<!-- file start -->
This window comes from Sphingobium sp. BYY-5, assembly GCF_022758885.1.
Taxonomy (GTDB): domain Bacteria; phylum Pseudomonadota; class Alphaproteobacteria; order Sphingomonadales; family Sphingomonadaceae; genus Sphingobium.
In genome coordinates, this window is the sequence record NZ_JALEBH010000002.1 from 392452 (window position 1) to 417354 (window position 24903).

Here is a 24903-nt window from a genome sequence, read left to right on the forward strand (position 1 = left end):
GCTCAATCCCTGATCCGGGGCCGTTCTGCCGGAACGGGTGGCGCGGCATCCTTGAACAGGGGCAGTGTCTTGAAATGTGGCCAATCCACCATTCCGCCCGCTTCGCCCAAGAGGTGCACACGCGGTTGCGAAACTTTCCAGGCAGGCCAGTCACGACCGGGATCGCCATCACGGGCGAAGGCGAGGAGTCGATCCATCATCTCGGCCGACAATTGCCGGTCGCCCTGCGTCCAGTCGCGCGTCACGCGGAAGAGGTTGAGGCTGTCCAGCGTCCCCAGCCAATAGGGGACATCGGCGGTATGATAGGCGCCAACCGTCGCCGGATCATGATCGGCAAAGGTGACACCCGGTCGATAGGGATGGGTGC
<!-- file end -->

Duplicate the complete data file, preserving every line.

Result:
This window comes from Sphingobium sp. BYY-5, assembly GCF_022758885.1.
Taxonomy (GTDB): domain Bacteria; phylum Pseudomonadota; class Alphaproteobacteria; order Sphingomonadales; family Sphingomonadaceae; genus Sphingobium.
In genome coordinates, this window is the sequence record NZ_JALEBH010000002.1 from 392452 (window position 1) to 417354 (window position 24903).

Here is a 24903-nt window from a genome sequence, read left to right on the forward strand (position 1 = left end):
GCTCAATCCCTGATCCGGGGCCGTTCTGCCGGAACGGGTGGCGCGGCATCCTTGAACAGGGGCAGTGTCTTGAAATGTGGCCAATCCACCATTCCGCCCGCTTCGCCCAAGAGGTGCACACGCGGTTGCGAAACTTTCCAGGCAGGCCAGTCACGACCGGGATCGCCATCACGGGCGAAGGCGAGGAGTCGATCCATCATCTCGGCCGACAATTGCCGGTCGCCCTGCGTCCAGTCGCGCGTCACGCGGAAGAGGTTGAGGCTGTCCAGCGTCCCCAGCCAATAGGGGACATCGGCGGTATGATAGGCGCCAACCGTCGCCGGATCATGATCGGCAAAGGTGACACCCGGTCGATAGGGATGGGTGC